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Sky Lover
Chinese: 天上的戀人

Dong Jie and Liu Ye
Year: 1999
Director: Jiang Qinmin
Writer: Dong Xi (original novel)
Cast: Liu Ye, Dong Jie, Tao Hon
The Skinny: This picturesque and emotionally-sound Mainland drama features refreshing storytelling, but an actual story that refuses to end in a conclusive manner. Still, those looking for non-bombastic film that's thoughtful and pleasing could find Sky Lover intriguing. Dong Jie and Liu Ye are both excellent.
 

Review
by Kozo:

Mainland stars Liu Ye (Lan Yu) and Dong Jie (Happy Times) star in Sky Lover, a picturesque and quiet drama set in the rural mountains of China. Liu Ye is Jia Kuan, a mostly-deaf villager who's the kindest, hardest-working fellow in the village despite his disability. When the mute Yu Chen (Dong Jie) wanders into town looking for her brother, she forms a makeshift family with Jia Kuan and his blind father.

The trio don't let their disabilities bring them down. In fact, they seem even more determined to help each other live their lives as best they can. For Jia Kuan, this means finding a way to marry Zhu Ling (Tao Hon), the vivacious town beauty who really has a thing for someone else. Jia Kuan's father and Yu Chen do their best to help Jia Kuan fulfill his heart's desire, but there are other forces at work. Feelings are realized but repressed, and lives go on to their opaque conclusions. Meanwhile, someone in the audience yawns.

Sky Lover is not a film for audiences demanding exposition, as director Jiang Qinmin seems adamantly against telling any sort of overt story. The lives of Jia Kuan, Zhu Ling, and Yu Chen are explored entirely through actions and expressions, and not through any sort of verbal epiphanies or heavy voiceover. The effect is a refreshing one, as the characters and situations slowly become known to the viewer, becoming more recognizable and sympathetic as the film progresses.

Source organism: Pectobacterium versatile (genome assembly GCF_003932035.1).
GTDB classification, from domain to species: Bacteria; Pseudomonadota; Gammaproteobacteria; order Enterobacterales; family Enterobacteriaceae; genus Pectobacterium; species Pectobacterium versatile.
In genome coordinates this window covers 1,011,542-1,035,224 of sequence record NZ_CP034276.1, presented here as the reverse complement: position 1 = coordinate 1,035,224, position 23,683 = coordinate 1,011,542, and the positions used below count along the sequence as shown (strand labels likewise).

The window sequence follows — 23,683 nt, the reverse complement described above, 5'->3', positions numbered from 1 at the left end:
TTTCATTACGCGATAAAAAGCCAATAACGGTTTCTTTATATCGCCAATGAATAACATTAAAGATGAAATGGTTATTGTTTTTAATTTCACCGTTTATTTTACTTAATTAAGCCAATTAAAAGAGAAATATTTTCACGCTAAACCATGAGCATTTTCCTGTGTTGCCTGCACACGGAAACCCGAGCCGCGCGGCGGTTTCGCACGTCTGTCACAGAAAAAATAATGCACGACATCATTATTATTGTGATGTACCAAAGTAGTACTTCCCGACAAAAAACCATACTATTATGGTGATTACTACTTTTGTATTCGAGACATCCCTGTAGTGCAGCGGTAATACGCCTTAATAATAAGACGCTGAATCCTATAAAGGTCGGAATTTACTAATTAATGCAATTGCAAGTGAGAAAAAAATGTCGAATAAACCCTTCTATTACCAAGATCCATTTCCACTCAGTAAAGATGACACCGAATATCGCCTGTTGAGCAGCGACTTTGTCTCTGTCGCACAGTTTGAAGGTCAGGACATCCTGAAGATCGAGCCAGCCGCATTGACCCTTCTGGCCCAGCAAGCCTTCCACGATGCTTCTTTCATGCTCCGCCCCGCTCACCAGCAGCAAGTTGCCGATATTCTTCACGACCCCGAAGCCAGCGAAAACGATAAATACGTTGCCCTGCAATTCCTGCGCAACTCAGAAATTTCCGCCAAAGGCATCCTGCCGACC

Liu Ye brings likable charm and affecting emotion to Jia Kuan, and Dong Jie is picture-perfect as the silent, but eminently expressive Yu Chen. The rural locations are lovely, and the storytelling is above all earnest and thoughtful. People who enjoy discovering film and letting it quietly speak to them might find Sky Lover to be a minor, but welcome diversion.

On the other hand, Jiang Qinmin doesn't really push the conflicts or emotions, and as a result, many of the film's most interesting relationships and ideas get seemingly forgotten or even dropped. There is a charming reality to the rural life of these villagers, but that's not something that will necessarily speak to everyone out there in movie-watching land. Let's face it: this sort of filmmaking bores a great many moviegoers, among them the people who consistently provide Hong Kong schlockmeister Wong Jing with the means for further projects. Only those who inherently enjoy this sort of quiet storytelling should even bother seeking the film out.

As such, Sky Lover is for a very specific audience, and is not a film that should be recommended to the viewing masses. And even those inclined towards Jiang Qinmin's earnest style might decide that Sky Lover really doesn't do that much. It's a pleasant, quietly involving experience that ends in an a rather inconclusive, unfulfilling manner. Even the most artistically-minded might like a little payoff, but Sky Lover just floats away like the bittersweet passing of unrequited emotion. (Kozo 2004).

 
  Availability:

DVD (Hong Kong)
Region 0 NTSC
Mei Ah Entertainment
16x9 Anamorphic Widescreen
Mandarin Language Track
Dolby Digital 2.0
Removable and Chinese subtitles
Theatrical Trailer

 
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